Adapting Existing Regulations. Can existing regulations be applied to new technologies and concepts? Possibly, but they must be adapted. While Switzerland has a long-standing tradition of small, family owned businesses, for instance, the regulations and institutions that manage them do not necessarily apply to, or may even hinder, startup companies. When it comes to tax regulation, the EPFL College of Management of Technology explains in its 2016 analysis “Switzerland’s Digital Future,” that current taxation policies, in which startups are taxed based on their external valuation, are potentially detrimental to the Swiss startup ecosystem. Currently, when external investors make an investment that increases the value of the company, the founders often incur a large tax bill that cannot be deferred. Thus the most successful companies (the ones whose valuations are growing the most quickly) have incentives to set up operations outside Switzerland while they are raising funds.
While traditional, family owned businesses and startup companies are both small businesses, startups operate under a different process, offer non-traditional goods or services, or are entering a new and emerging market—or all three. Unlike a traditional small business, such as a dry cleaner or a café, a startup aims to be big—growth and scalability are crucial factors.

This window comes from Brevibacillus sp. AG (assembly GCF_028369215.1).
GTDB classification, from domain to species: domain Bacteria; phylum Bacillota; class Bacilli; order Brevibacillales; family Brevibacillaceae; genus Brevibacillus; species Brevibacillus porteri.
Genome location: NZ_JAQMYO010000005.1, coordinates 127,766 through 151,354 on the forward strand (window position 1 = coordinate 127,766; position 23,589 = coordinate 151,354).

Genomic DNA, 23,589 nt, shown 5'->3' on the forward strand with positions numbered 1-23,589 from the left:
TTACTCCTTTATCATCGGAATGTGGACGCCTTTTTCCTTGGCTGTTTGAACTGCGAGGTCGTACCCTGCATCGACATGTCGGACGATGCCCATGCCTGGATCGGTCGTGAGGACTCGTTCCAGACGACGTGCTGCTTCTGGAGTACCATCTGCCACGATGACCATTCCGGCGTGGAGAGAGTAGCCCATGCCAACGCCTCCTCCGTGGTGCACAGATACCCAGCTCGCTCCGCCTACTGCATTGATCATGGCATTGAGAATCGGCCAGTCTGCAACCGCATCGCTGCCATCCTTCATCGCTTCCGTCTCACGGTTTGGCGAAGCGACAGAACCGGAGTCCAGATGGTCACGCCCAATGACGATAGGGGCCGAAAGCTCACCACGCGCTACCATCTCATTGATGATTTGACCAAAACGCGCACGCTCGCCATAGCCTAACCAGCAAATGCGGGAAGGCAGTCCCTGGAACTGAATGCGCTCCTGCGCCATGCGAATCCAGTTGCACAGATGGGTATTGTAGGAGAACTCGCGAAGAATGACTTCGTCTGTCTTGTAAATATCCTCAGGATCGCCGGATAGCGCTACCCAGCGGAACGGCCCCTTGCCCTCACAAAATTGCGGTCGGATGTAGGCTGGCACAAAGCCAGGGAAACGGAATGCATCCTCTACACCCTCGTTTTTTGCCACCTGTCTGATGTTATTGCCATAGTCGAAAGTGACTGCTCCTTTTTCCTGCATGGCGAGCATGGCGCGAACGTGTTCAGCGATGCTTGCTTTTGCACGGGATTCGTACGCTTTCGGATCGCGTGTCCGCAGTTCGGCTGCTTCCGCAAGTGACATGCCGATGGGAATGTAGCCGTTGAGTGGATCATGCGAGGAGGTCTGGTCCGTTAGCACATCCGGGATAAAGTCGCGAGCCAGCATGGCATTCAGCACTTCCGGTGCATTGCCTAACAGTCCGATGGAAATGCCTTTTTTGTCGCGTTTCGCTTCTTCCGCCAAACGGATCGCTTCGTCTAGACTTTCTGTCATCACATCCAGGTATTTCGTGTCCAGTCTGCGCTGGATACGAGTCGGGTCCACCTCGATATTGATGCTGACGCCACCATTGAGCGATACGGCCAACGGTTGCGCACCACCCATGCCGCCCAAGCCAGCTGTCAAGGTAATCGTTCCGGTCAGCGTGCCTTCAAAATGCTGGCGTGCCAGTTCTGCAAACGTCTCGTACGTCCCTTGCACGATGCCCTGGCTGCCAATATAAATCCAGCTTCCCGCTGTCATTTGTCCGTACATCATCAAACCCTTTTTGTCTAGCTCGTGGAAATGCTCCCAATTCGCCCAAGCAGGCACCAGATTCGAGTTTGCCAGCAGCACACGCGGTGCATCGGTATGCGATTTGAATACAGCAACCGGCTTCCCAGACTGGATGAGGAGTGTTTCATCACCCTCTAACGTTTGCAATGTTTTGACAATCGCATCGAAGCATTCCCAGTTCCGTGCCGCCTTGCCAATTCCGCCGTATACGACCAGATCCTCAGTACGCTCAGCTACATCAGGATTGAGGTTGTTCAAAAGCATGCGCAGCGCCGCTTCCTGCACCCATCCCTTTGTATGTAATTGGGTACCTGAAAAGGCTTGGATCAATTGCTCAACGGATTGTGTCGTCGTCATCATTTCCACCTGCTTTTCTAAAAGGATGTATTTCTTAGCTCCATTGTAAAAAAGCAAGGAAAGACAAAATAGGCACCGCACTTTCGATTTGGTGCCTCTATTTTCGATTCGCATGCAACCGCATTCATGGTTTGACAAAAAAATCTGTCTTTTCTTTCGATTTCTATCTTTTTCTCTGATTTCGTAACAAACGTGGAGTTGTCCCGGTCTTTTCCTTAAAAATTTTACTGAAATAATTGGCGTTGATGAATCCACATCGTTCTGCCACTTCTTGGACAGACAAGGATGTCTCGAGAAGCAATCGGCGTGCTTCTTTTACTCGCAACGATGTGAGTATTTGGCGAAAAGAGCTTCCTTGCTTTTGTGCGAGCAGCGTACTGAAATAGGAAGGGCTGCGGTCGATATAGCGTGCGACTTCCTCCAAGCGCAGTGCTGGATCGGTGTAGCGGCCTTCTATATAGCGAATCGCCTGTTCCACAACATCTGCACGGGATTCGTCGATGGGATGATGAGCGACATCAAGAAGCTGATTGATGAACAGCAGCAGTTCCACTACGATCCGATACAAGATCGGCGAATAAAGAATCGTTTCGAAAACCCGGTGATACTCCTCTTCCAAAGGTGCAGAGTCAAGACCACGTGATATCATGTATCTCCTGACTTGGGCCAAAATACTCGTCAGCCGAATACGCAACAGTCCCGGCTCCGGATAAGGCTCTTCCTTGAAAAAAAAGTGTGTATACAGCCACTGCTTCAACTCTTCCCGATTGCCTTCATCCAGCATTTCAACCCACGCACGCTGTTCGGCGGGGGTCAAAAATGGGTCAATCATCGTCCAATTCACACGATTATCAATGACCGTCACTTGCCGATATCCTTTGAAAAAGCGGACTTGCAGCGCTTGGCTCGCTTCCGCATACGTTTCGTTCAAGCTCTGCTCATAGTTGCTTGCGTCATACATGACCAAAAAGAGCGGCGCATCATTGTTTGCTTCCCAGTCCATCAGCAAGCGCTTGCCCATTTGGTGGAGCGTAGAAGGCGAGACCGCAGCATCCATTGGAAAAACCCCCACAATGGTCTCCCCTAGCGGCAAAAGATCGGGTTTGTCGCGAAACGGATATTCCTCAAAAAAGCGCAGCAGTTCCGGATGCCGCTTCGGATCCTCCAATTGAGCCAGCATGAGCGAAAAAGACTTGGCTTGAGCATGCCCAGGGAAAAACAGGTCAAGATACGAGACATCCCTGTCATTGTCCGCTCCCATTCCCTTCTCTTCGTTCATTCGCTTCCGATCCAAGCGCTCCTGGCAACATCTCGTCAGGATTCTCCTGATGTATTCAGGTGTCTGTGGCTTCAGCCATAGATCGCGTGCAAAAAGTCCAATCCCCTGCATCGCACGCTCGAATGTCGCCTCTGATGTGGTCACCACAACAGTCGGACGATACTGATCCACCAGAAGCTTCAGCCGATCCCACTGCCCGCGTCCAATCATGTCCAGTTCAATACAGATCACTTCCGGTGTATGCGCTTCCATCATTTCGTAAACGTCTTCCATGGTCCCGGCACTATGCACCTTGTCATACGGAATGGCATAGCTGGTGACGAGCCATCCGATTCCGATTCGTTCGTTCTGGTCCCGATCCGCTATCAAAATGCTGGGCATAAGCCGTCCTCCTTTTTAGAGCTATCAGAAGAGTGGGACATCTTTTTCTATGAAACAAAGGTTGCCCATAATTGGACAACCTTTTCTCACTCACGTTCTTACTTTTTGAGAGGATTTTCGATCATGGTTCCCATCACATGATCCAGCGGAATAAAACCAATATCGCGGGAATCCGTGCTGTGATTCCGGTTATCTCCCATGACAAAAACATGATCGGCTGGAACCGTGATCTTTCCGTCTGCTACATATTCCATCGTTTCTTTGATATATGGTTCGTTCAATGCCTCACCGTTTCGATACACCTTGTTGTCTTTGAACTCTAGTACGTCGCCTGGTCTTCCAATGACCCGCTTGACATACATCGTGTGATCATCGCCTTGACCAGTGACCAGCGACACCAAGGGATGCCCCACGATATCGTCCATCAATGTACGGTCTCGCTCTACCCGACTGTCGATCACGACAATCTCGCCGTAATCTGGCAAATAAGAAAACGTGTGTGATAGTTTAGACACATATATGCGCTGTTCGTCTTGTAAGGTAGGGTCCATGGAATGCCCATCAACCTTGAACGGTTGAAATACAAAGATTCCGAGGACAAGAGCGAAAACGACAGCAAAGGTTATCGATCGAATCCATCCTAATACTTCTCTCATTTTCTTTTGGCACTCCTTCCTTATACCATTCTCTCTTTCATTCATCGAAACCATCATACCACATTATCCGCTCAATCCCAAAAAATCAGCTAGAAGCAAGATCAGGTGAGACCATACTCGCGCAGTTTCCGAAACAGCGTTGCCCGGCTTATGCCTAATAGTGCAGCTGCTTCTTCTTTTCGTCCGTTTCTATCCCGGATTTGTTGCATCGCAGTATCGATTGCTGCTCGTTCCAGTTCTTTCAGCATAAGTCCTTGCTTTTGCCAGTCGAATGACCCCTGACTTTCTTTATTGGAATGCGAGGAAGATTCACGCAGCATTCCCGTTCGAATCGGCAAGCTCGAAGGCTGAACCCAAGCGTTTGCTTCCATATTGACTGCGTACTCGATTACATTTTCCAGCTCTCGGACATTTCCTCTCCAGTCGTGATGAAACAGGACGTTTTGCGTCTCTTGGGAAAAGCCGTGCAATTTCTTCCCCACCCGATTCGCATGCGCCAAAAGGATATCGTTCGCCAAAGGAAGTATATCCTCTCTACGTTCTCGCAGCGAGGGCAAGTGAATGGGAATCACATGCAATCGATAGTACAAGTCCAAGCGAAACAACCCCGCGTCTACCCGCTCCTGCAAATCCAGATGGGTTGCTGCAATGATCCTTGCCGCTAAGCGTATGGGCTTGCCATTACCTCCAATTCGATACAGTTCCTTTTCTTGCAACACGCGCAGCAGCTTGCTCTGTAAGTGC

What is important for any innovative company in a quickly evolving technology environment, especially in the digital space, is flexible regulation. As the EPFL College of Management of Technology puts it:
[M]any of the attractive IT-driven markets are developing extremely quickly, while traditional regulatory approaches take a long time and are intended to last for decades. Some experimentation with regulatory “sandboxes” (don’t regulate until the market is of a certain size, or until consumers claim to be harmed) along with the ability to rapidly revisit digital-oriented regulations, could be highly beneficial to growing digital businesses and keeping them based in Switzerland while they grow.
Furthermore, regulations need not be restrictive, and instead of creating new ones, existing regulations can be loosened, and can be pro-innovation. For instance, financial technology (Fintech), as the EPFL College states, can represent an occasion for a Swiss-style financial innovation, particularly in regard to blockchain infrastructure governance and its potential application to areas such as smart cities and energy efficiency. Indeed, the Federal Council has already begun thinking about making changes in banking and finance regulations, specifically the Banking Act (BankA) to make the Swiss environment friendlier to Fintech. The Federal Council also indicated that some Fintech firms could currently claim an exception to the BankA…